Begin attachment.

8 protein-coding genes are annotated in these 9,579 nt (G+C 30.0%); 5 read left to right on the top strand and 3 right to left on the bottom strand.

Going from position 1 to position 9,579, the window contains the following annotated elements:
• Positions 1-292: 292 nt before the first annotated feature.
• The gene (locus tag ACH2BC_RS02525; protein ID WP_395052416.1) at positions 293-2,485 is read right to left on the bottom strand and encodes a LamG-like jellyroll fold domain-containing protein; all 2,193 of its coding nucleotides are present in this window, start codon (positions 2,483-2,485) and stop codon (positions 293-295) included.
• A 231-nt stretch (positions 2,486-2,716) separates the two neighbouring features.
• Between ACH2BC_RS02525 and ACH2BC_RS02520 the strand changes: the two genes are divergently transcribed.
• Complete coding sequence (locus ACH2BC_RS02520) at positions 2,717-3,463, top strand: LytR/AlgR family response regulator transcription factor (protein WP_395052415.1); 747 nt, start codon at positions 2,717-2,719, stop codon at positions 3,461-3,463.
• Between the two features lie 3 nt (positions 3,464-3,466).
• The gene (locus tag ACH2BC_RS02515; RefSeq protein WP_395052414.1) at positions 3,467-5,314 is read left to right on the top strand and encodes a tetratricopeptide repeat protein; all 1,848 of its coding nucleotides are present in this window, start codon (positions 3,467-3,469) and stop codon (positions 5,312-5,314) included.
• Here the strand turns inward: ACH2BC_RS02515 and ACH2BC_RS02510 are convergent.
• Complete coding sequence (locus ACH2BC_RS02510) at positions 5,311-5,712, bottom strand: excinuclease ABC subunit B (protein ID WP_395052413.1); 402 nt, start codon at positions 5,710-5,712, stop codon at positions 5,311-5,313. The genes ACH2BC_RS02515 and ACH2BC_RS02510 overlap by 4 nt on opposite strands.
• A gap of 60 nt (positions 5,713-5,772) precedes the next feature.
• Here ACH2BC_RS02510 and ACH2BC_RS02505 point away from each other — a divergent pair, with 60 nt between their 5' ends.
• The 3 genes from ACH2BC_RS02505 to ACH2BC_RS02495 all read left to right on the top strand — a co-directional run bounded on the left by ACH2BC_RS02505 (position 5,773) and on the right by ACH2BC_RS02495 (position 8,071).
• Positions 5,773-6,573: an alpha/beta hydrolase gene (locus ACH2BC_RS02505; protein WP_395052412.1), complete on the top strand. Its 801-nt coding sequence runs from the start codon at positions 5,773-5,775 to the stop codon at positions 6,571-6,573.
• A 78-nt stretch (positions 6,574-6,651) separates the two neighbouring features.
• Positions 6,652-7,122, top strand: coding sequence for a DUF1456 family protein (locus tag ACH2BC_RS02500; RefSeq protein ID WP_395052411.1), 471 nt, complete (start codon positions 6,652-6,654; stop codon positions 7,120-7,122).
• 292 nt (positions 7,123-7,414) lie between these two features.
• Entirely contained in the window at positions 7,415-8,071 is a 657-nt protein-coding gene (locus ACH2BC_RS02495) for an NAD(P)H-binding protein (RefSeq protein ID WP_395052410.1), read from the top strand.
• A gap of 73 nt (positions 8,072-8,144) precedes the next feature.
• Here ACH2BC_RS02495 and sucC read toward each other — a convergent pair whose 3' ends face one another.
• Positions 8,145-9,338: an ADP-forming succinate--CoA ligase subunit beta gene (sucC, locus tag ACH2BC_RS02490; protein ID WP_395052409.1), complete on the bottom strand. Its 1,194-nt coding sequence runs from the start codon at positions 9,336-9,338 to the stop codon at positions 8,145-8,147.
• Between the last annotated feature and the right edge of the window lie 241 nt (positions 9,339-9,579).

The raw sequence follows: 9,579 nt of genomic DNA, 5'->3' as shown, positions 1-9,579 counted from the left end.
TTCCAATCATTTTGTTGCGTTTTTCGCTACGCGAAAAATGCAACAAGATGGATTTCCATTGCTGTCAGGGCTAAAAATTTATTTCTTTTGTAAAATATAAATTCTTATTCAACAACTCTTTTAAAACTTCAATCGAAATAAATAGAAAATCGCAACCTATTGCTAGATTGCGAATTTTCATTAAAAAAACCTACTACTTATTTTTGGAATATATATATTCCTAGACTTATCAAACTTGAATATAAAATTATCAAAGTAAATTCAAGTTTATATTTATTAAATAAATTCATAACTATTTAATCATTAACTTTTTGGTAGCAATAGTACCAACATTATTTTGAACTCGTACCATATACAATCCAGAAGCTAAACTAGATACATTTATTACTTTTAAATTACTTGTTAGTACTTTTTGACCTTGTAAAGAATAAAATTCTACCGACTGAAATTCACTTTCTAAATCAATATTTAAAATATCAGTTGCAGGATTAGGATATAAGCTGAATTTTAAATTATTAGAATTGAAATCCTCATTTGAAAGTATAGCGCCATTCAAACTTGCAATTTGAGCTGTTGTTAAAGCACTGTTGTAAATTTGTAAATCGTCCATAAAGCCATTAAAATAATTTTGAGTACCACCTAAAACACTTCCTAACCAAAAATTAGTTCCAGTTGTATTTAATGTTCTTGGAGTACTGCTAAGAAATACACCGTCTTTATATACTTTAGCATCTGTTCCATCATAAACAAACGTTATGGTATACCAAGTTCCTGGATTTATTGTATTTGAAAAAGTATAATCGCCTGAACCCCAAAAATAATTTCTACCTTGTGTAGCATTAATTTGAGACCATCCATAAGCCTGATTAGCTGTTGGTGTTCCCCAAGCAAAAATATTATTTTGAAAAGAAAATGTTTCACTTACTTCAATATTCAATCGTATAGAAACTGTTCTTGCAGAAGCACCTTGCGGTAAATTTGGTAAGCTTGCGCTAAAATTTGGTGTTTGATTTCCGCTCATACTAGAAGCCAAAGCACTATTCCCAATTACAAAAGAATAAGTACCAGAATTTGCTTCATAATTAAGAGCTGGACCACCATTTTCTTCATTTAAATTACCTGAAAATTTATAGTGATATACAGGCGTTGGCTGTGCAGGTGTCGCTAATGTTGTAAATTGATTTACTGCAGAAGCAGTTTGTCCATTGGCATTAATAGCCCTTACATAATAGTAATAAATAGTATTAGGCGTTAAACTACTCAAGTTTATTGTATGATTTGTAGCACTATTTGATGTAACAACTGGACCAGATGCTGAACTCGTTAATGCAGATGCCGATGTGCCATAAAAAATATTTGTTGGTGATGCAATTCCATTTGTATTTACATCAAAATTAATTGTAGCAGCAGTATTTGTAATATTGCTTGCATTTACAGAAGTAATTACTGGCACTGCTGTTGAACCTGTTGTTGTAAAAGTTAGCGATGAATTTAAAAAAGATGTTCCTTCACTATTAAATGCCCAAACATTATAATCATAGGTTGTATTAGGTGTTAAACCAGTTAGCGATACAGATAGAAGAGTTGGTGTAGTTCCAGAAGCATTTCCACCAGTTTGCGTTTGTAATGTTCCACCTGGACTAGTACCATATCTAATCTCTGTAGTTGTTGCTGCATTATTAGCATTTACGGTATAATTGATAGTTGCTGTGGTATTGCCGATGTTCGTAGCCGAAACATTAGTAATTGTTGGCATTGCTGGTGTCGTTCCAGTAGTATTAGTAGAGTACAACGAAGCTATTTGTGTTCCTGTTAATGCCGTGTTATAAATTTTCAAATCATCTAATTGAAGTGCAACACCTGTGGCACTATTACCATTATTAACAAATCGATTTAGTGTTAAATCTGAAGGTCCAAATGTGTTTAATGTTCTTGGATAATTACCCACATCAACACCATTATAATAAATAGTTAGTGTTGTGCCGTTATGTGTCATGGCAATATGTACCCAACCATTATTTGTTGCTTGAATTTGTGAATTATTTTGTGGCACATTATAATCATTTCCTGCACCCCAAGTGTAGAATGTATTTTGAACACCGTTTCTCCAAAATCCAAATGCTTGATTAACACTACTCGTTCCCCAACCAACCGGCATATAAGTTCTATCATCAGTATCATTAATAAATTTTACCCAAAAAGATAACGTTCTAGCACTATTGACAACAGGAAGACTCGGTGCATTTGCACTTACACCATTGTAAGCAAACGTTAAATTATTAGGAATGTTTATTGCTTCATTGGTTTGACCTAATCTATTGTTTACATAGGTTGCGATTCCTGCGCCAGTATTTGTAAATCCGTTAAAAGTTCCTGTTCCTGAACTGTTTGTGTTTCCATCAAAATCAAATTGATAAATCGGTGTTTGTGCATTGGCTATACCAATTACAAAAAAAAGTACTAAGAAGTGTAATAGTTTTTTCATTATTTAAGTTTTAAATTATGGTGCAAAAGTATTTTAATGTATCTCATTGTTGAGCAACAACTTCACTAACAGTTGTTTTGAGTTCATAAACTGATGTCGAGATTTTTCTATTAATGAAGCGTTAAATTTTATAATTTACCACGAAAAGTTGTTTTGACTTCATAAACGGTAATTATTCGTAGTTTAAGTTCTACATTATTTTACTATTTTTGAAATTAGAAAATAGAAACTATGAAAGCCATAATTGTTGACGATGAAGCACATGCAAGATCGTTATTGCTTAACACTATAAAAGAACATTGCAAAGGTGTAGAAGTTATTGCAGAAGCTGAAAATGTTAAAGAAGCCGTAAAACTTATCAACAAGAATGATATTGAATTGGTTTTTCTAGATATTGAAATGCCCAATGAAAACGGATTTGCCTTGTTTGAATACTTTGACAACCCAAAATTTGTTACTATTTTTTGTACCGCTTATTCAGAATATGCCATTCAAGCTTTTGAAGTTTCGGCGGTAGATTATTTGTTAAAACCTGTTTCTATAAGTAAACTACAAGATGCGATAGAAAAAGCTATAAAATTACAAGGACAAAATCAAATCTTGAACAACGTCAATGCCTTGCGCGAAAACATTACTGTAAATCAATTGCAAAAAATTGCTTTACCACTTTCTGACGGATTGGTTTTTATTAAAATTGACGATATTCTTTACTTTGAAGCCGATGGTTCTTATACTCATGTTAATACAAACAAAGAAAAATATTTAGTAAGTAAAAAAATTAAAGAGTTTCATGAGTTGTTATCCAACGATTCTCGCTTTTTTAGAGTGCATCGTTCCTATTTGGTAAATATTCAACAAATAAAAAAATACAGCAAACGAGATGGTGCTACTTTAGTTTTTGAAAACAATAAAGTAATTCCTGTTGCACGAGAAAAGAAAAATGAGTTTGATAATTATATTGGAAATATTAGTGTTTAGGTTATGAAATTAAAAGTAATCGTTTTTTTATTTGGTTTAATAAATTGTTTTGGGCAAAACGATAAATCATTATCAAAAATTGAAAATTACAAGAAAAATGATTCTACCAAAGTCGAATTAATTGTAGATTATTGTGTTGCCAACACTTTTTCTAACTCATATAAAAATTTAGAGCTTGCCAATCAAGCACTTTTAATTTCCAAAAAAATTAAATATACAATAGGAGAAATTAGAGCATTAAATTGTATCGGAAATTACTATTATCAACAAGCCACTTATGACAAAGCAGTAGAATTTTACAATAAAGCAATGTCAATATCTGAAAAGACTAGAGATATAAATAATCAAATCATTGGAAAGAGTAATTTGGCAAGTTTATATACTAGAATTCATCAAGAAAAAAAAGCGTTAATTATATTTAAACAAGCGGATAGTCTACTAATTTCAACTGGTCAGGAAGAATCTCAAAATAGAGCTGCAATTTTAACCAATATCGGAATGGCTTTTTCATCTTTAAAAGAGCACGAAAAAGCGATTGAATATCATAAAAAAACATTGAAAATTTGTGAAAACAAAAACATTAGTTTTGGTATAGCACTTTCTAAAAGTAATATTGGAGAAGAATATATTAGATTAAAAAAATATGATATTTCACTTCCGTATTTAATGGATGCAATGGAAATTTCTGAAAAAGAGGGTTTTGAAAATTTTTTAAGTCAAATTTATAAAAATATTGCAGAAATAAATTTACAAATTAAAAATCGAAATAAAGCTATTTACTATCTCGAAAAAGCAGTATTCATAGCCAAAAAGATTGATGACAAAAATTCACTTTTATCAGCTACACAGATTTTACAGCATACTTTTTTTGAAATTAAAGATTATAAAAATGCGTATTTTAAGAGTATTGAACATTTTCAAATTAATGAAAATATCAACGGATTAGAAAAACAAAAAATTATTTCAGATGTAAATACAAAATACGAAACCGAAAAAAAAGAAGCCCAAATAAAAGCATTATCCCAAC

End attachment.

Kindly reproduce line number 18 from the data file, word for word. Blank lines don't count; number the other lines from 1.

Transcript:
• 292 nt (positions 7,123-7,414) lie between these two features.